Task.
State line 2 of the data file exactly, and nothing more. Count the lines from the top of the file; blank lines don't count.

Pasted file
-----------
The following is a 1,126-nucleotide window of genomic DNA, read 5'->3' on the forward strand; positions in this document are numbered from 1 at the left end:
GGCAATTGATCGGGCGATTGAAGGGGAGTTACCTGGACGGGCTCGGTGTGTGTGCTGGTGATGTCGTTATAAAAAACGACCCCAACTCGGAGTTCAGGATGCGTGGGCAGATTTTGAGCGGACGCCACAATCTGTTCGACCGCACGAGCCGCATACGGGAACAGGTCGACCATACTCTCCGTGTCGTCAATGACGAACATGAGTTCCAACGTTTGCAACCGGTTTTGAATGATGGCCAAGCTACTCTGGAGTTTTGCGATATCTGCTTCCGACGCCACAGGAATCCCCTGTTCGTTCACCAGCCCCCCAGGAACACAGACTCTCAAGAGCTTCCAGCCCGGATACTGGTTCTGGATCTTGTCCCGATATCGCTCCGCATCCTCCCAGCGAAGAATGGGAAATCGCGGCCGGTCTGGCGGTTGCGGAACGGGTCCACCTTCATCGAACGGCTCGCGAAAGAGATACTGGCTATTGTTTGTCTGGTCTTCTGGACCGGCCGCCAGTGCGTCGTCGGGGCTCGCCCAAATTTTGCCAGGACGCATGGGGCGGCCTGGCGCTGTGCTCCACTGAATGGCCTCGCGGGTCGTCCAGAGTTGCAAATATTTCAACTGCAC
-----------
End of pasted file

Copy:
GGCAATTGATCGGGCGATTGAAGGGGAGTTACCTGGACGGGCTCGGTGTGTGTGCTGGTGATGTCGTTATAAAAAACGACCCCAACTCGGAGTTCAGGATGCGTGGGCAGATTTTGAGCGGACGCCACAATCTGTTCGACCGCACGAGCCGCATACGGGAACAGGTCGACCATACTCTCCGTGTCGTCAATGACGAACATGAGTTCCAACGTTTGCAACCGGTTTTGAATGATGGCCAAGCTACTCTGGAGTTTTGCGATATCTGCTTCCGACGCCACAGGAATCCCCTGTTCGTTCACCAGCCCCCCAGGAACACAGACTCTCAAGAGCTTCCAGCCCGGATACTGGTTCTGGATCTTGTCCCGATATCGCTCCGCATCCTCCCAGCGAAGAATGGGAAATCGCGGCCGGTCTGGCGGTTGCGGAACGGGTCCACCTTCATCGAACGGCTCGCGAAAGAGATACTGGCTATTGTTTGTCTGGTCTTCTGGACCGGCCGCCAGTGCGTCGTCGGGGCTCGCCCAAATTTTGCCAGGACGCATGGGGCGGCCTGGCGCTGTGCTCCACTGAATGGCCTCGCGGGTCGTCCAGAGTTGCAAATATTTCAACTGCAC